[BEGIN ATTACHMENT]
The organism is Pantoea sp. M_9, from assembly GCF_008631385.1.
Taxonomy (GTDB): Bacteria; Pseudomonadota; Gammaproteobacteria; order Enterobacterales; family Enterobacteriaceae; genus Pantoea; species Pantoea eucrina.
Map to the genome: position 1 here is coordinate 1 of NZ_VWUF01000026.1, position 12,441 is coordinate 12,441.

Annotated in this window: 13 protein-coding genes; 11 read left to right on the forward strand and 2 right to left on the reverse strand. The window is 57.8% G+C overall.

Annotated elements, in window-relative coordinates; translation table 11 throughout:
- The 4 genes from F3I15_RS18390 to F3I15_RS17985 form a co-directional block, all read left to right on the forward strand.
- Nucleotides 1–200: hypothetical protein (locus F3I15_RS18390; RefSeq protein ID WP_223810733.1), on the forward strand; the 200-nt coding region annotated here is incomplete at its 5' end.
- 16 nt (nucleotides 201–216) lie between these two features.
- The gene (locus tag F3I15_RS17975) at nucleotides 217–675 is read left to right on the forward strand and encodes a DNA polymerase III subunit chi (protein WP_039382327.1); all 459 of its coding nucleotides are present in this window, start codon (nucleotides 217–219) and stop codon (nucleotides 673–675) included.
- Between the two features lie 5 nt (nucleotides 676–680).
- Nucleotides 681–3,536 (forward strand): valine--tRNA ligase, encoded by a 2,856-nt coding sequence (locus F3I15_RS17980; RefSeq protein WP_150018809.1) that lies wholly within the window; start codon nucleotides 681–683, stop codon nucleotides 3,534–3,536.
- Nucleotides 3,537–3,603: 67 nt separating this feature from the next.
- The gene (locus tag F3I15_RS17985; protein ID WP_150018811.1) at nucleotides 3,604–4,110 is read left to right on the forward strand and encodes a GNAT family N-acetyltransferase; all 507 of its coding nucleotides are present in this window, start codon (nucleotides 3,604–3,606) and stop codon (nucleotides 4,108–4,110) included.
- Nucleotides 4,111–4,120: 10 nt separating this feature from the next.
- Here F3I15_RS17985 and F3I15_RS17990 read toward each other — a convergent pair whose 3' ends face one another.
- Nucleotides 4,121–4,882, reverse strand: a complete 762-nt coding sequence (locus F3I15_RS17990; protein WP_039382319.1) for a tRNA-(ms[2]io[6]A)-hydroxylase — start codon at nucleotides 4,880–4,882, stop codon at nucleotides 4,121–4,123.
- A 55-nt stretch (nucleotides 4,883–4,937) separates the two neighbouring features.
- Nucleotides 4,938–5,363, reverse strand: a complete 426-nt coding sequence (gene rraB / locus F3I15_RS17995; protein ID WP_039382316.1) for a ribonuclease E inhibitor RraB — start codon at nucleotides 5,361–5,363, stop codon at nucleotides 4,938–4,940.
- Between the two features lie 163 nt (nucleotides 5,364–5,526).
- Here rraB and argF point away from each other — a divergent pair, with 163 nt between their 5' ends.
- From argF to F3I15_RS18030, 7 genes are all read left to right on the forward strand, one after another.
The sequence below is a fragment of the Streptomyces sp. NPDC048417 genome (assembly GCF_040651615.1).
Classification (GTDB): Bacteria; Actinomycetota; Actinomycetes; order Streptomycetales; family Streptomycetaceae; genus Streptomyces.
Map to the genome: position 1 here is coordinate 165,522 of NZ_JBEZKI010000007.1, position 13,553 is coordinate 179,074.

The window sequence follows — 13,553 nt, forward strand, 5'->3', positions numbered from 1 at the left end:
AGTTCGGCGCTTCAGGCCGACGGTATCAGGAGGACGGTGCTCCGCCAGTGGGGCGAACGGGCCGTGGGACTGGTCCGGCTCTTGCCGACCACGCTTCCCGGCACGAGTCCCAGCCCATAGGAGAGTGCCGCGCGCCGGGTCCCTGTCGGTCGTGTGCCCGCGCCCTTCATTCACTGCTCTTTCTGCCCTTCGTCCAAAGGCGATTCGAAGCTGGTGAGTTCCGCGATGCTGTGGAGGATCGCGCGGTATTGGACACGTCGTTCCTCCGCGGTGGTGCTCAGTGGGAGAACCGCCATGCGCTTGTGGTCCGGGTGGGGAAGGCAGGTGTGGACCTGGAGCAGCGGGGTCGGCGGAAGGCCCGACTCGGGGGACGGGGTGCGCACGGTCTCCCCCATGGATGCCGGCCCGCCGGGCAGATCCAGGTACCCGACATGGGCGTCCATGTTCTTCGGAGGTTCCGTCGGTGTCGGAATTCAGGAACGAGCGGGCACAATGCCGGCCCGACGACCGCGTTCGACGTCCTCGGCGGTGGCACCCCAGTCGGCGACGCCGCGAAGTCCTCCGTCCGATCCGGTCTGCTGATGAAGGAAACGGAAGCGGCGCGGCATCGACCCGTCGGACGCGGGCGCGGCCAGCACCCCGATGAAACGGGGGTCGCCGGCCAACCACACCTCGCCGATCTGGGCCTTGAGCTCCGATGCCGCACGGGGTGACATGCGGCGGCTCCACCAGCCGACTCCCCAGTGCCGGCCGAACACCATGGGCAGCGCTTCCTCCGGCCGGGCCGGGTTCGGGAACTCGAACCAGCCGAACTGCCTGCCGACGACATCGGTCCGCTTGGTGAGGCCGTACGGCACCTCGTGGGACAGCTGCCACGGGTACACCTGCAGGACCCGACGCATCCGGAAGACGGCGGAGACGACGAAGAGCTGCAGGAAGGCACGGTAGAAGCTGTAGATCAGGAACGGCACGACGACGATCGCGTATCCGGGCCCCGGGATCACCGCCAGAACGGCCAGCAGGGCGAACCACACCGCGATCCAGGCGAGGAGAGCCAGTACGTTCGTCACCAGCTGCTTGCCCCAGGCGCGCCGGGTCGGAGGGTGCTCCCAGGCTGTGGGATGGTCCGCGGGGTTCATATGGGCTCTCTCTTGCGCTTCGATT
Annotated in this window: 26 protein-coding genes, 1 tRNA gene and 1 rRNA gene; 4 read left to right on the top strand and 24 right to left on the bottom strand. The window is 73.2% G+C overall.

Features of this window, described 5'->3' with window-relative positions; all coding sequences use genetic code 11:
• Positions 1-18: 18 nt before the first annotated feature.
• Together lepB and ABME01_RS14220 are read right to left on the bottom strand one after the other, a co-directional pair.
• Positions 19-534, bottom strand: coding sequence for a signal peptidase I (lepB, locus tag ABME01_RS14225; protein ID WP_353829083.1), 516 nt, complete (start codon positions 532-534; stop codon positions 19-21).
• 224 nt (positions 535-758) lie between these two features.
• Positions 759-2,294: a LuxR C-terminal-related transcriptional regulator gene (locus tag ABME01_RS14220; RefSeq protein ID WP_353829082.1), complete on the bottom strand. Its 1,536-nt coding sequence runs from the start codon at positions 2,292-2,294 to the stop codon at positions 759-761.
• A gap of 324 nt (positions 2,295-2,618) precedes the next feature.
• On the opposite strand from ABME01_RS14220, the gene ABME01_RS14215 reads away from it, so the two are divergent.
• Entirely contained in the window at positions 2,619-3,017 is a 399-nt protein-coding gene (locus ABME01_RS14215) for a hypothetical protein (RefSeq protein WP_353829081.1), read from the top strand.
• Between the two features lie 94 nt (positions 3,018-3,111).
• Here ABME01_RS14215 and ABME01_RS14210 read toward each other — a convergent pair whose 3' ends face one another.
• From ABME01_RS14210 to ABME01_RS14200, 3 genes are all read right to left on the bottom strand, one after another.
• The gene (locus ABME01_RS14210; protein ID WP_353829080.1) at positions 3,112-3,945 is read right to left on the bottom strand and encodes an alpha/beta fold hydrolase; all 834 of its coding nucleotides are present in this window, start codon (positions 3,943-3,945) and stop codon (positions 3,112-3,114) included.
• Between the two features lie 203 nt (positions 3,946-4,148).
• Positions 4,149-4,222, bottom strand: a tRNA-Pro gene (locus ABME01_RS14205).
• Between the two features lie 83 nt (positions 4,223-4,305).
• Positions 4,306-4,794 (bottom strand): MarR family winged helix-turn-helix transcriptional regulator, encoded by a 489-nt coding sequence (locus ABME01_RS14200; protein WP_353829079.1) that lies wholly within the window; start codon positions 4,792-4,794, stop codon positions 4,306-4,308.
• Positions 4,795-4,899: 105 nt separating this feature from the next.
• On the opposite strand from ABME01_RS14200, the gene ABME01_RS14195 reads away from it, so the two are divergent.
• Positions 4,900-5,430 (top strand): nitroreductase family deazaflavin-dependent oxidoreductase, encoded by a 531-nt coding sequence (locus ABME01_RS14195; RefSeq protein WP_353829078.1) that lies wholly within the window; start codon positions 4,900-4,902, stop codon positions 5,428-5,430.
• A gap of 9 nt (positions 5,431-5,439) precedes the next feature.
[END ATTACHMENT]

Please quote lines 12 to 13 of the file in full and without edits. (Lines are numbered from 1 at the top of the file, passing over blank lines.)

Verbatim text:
- Nucleotides 3,537–3,603: 67 nt separating this feature from the next.
- The gene (locus tag F3I15_RS17985; protein ID WP_150018811.1) at nucleotides 3,604–4,110 is read left to right on the forward strand and encodes a GNAT family N-acetyltransferase; all 507 of its coding nucleotides are present in this window, start codon (nucleotides 3,604–3,606) and stop codon (nucleotides 4,108–4,110) included.